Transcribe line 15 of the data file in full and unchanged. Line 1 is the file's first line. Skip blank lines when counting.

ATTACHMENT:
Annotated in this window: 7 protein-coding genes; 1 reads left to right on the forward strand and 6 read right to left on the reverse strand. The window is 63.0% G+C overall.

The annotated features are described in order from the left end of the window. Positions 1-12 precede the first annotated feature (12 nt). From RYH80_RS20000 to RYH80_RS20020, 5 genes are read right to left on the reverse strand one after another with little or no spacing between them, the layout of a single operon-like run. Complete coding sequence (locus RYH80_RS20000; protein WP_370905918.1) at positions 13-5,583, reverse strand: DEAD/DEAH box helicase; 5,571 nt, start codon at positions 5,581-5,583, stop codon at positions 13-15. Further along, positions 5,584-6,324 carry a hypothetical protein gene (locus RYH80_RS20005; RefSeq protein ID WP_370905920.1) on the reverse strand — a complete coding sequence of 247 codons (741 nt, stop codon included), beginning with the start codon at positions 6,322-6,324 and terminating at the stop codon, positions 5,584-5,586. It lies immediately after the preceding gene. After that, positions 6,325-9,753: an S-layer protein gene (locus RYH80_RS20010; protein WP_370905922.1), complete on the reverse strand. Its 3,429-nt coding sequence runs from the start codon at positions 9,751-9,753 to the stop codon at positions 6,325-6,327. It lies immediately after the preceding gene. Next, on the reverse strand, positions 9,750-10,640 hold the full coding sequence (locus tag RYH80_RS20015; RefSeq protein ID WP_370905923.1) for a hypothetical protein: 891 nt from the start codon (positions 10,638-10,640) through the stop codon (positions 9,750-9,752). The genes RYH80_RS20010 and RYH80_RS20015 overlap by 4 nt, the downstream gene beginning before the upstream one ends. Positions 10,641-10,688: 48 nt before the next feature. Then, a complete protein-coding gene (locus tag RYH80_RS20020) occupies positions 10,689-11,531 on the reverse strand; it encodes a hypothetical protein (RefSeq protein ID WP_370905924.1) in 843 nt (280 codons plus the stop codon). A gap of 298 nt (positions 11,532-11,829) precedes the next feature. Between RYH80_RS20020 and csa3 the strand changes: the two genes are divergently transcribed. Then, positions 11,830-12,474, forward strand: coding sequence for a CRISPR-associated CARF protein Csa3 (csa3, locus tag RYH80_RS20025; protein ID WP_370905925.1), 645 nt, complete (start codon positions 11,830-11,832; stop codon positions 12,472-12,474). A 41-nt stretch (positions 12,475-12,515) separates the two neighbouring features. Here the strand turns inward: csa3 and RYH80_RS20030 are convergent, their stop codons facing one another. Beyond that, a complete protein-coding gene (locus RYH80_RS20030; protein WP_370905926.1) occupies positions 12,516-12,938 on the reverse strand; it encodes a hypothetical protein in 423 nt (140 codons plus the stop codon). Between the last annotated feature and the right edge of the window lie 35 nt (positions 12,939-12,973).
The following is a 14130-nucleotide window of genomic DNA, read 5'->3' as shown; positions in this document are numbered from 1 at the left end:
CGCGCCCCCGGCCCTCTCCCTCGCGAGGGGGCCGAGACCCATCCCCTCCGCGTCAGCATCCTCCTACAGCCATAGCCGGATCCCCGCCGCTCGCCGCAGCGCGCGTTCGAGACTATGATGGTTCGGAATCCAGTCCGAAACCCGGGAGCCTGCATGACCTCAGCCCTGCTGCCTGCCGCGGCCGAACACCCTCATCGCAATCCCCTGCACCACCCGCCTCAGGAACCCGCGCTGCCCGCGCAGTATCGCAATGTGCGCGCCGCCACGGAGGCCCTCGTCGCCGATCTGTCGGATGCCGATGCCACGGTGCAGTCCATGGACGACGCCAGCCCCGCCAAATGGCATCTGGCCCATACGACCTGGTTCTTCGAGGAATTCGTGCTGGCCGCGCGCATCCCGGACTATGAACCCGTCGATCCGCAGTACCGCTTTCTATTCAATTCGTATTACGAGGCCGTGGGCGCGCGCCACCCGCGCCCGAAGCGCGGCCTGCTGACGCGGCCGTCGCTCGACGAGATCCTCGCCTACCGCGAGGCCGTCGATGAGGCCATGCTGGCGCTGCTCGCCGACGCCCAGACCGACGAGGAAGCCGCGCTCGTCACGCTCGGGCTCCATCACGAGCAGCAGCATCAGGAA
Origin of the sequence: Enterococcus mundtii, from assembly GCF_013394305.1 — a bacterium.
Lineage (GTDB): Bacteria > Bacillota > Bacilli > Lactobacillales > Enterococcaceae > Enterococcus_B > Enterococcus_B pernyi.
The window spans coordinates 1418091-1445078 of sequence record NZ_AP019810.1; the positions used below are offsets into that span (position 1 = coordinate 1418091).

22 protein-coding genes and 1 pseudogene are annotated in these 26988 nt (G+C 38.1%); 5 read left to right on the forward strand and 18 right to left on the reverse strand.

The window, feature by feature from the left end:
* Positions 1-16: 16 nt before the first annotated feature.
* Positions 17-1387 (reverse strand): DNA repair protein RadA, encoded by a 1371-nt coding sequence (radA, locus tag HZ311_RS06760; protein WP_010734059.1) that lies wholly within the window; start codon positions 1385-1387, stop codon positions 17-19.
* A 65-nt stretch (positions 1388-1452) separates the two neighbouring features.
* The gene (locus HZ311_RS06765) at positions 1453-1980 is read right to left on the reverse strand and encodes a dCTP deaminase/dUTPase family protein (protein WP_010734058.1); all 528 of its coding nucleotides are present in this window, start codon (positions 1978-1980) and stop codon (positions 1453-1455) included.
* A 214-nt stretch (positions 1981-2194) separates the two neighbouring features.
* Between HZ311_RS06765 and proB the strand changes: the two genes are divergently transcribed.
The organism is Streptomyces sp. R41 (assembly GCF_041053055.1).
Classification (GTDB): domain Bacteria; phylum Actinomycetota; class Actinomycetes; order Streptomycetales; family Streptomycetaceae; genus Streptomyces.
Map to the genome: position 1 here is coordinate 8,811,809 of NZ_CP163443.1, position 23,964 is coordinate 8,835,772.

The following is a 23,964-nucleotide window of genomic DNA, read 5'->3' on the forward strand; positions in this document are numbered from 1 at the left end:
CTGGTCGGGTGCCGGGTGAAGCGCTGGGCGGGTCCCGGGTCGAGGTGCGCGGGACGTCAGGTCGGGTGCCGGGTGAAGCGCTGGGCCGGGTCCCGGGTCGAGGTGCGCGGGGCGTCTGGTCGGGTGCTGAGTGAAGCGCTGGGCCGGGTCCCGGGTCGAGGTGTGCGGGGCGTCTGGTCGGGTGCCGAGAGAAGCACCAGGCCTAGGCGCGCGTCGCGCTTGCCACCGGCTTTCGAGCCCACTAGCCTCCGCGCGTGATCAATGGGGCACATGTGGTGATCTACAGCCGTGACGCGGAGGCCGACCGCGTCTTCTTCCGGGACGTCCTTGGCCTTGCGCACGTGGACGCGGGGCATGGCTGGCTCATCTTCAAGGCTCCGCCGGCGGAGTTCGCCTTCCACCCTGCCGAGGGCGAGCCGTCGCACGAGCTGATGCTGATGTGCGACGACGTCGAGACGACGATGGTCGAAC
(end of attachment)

* Between HZ311_RS06765 and proB the strand changes: the two genes are divergently transcribed.